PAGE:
Ignoring the bounds to rationality is convenient because it allows a decision problem to be specified as a mathematical optimization problem. Environmental factors can be parameterized using variables, so a change in one of the environmental variables will change the set of alternatives available to the decision maker. One can then delineate cause and effect relationships between elements of the decision environment and the optimal decision.

Herbert Simon’s critique of unbounded rationality was twofold. First, while all theories are abstractions, the explanatory power of a theory will tend to decrease as the premises of the theory are less representative of reality. Second, we should not just care about the ability of a theory to predict. The assumptions which underlie our theory are part of our explanation of how the world works, so our explanation lacks credibility to the extent that our assumptions lack realism. Simon (1955, p. 99) sought to “replace the global rationality of economic man with a kind of rational behavior that is compatible with the access to information and computational capacities that are actually possessed”

One of his important insights was that real world decision processes will tend to involve sequential search and adaptation. Search theory (e.g., Wilde, 1964) informs us that sequential search has a fitness advantage over the simultaneous sampling of alternatives because the knowledge obtained from the current search choice can be used to more effectively select the location of the next alternative. Simon’s (1955) bounded rationality model combines a sequential examination of alternatives with a predetermined “satisficing” goal for deciding when to stop incurring deliberation cost and accept an alternative as a choice.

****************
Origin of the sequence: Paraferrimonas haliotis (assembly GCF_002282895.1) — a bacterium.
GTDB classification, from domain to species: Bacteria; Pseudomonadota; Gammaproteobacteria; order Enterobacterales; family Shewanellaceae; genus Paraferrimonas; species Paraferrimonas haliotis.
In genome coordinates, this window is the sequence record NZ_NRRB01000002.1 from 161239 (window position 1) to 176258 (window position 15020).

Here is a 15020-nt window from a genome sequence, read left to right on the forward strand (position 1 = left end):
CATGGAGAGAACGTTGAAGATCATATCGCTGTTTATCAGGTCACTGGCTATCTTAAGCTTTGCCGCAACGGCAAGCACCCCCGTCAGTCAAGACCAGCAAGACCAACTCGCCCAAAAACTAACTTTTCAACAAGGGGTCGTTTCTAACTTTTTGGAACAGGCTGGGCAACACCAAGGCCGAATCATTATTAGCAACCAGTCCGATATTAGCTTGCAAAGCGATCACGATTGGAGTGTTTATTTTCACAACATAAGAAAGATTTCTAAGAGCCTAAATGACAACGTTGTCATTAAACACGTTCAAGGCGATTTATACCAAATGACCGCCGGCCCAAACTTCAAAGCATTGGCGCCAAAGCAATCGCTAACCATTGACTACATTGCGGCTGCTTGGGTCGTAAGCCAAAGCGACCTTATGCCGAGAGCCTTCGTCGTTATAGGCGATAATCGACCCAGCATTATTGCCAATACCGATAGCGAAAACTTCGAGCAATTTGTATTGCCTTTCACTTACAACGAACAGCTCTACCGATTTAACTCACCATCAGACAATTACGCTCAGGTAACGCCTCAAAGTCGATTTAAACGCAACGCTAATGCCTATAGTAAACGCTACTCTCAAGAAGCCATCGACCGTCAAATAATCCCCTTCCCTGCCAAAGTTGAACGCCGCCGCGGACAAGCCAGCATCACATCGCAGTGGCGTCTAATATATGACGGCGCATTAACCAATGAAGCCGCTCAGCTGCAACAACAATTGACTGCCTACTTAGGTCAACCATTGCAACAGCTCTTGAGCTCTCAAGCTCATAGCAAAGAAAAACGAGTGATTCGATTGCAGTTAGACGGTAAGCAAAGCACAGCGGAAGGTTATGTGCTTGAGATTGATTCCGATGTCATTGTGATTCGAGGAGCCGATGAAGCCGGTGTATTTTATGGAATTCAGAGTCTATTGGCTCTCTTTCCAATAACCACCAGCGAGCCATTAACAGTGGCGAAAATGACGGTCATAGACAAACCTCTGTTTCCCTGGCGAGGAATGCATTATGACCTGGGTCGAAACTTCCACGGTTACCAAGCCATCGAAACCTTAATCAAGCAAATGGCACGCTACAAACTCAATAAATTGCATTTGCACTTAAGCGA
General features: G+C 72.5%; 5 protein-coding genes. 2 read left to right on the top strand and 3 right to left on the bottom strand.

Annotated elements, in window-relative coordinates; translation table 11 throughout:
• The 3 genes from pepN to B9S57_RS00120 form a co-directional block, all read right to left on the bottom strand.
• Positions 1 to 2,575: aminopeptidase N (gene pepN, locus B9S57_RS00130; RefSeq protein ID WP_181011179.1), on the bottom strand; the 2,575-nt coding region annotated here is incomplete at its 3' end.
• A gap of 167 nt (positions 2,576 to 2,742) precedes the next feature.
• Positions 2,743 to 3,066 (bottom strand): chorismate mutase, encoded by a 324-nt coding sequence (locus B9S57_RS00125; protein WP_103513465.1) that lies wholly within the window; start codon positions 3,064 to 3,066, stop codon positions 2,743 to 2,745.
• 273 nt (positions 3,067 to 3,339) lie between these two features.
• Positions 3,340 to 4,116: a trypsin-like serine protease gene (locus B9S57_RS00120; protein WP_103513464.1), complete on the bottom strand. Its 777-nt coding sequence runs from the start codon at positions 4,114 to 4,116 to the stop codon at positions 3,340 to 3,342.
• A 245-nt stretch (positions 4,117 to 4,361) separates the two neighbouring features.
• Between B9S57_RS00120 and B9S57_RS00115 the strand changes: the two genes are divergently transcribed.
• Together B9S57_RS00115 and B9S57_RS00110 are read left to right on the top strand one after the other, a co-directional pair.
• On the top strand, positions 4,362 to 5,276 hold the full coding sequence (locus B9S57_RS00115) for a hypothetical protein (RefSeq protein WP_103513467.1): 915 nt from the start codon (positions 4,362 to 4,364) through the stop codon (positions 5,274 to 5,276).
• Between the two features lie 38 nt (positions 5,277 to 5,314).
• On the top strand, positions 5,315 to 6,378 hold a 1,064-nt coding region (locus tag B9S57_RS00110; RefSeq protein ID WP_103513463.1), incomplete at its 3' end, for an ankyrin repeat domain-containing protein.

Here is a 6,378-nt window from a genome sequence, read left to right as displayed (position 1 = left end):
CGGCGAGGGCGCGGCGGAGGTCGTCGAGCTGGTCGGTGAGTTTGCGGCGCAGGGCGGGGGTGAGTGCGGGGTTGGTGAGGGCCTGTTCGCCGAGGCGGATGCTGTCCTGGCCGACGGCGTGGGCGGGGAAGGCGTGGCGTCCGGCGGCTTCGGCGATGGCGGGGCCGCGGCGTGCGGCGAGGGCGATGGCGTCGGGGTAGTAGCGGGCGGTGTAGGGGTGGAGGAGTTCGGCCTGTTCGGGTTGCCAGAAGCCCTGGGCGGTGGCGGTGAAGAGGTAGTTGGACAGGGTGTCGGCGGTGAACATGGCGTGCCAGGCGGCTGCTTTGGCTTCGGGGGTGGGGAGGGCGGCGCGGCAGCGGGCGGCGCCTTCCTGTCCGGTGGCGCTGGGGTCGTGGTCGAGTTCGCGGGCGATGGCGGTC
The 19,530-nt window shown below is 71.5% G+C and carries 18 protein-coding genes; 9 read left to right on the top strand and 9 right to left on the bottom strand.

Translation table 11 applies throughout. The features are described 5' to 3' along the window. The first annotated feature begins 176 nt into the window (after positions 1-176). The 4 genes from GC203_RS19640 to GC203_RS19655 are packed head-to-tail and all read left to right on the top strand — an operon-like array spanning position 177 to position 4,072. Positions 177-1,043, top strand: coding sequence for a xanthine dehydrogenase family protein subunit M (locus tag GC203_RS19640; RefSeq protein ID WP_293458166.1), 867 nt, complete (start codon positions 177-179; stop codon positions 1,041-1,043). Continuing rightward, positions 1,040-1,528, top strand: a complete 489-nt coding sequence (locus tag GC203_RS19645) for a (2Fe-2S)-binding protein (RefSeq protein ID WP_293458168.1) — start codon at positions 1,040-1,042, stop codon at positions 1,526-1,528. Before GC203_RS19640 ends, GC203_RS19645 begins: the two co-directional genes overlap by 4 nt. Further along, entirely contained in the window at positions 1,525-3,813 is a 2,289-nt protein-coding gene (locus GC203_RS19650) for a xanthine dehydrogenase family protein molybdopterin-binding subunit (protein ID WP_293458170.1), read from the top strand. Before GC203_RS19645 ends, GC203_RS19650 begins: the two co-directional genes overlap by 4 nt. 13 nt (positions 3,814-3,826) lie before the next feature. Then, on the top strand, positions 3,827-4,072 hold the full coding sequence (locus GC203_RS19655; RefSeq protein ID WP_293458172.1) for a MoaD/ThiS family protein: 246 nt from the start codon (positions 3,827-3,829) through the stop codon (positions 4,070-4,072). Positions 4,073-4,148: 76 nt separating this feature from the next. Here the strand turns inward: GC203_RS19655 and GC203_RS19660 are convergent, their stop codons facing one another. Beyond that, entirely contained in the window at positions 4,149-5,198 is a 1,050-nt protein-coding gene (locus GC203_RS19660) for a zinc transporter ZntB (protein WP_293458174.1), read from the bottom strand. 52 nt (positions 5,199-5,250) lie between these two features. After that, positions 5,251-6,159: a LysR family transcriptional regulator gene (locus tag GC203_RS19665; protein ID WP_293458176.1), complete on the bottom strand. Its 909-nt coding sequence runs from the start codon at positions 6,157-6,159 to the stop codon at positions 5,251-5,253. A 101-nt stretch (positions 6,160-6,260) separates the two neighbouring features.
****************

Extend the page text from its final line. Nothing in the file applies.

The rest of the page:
If decision makers understand cognitive limitations imply deliberation costs bind them from achieving what Simon (1976) called “substantive rationality” (i.e., optimality), then they should also understand that no particular decision procedure will be best for all contexts. “Procedurally rationality” (Simon, 1976) involves coping with cognitive limitations and their implied deliberation costs, within a specific environment, by applying reason in some way. What is reasonable, or procedurally rational, can vary by decision maker and by context.

Under bounded rationality, then, understanding choice is not just a matter of relating changes in the decision environment to changes in the location of the optimal choice. It is involves relating changes in the decision environment to the decision maker’s cognitive abilities and to the decision maker’s available set of decision heuristics or processes. Because the choice is the outcome of the decision process selected, procedural rationality is reasoning applied at the level of selecting the decision method more so than reasoning applied to making the choice itself (Barros, 2010).


Melanie Mitchell on Artificial Intelligence

The very excellent Melanie Mitchell in conversation with Russ Roberts.